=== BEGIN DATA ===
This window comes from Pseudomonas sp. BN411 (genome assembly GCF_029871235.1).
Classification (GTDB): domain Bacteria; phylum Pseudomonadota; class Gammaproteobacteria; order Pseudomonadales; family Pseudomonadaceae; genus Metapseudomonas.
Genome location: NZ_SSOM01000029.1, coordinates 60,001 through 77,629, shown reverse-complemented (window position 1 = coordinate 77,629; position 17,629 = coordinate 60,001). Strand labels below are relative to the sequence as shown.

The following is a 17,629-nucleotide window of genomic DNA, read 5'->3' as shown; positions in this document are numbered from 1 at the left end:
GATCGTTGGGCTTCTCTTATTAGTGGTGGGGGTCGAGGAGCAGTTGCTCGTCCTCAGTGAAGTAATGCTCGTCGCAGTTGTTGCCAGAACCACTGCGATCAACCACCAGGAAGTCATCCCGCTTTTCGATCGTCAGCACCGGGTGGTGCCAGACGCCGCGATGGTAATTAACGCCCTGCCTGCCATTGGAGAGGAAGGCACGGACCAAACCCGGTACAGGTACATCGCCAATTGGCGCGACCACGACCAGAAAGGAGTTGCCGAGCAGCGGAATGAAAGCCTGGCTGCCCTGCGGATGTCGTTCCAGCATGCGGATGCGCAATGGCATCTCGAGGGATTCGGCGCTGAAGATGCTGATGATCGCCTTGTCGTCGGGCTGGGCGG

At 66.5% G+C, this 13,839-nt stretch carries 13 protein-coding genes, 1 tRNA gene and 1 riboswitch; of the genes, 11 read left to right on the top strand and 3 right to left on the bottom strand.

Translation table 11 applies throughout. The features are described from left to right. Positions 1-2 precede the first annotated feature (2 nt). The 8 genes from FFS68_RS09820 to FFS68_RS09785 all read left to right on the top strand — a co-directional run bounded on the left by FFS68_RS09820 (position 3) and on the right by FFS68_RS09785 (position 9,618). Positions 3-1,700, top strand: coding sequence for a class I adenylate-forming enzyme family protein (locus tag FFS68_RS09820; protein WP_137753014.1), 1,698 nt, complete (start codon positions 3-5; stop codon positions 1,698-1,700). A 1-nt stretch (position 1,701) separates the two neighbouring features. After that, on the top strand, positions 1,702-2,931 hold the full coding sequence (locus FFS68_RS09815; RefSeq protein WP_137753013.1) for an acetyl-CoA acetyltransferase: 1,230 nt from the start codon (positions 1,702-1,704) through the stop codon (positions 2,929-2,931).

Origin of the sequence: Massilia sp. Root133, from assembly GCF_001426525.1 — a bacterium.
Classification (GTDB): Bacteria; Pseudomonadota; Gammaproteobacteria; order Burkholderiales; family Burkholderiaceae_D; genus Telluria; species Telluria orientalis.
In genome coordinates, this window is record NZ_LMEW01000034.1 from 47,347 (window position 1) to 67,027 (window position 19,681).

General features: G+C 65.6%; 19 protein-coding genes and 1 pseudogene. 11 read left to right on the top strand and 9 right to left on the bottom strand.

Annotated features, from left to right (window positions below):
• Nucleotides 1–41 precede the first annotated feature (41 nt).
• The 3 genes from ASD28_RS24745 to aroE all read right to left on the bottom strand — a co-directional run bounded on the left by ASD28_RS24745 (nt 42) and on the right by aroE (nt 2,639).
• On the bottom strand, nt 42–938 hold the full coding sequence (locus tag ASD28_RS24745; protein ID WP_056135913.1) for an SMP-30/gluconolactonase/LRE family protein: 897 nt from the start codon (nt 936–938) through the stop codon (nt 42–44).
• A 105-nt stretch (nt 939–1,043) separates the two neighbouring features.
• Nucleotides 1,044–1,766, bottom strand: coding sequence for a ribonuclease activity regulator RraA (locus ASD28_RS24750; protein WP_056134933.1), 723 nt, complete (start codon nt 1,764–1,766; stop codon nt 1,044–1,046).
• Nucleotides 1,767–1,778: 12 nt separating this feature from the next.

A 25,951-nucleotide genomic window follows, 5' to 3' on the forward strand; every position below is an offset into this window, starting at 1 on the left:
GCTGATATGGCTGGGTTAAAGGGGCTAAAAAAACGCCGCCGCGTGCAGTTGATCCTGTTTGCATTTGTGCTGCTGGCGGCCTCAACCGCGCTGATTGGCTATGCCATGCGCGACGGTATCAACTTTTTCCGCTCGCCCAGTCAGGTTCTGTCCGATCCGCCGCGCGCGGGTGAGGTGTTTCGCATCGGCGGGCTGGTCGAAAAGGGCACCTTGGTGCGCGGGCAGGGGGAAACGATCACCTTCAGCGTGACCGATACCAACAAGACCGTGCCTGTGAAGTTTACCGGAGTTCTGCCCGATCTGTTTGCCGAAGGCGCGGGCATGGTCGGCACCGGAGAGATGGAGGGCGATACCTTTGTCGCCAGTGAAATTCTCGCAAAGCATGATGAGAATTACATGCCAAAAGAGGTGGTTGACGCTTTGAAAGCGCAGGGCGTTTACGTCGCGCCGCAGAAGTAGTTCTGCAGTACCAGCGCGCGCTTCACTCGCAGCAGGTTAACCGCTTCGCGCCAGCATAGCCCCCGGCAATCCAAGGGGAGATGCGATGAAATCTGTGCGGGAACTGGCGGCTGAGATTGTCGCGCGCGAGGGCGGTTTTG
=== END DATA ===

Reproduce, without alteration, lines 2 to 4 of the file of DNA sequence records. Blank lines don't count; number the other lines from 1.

Classification (GTDB): domain Bacteria; phylum Pseudomonadota; class Gammaproteobacteria; order Pseudomonadales; family Pseudomonadaceae; genus Metapseudomonas.
Genome location: NZ_SSOM01000029.1, coordinates 60,001 through 77,629, shown reverse-complemented (window position 1 = coordinate 77,629; position 17,629 = coordinate 60,001). Strand labels below are relative to the sequence as shown.

The following is a 17,629-nucleotide window of genomic DNA, read 5'->3' as shown; positions in this document are numbered from 1 at the left end: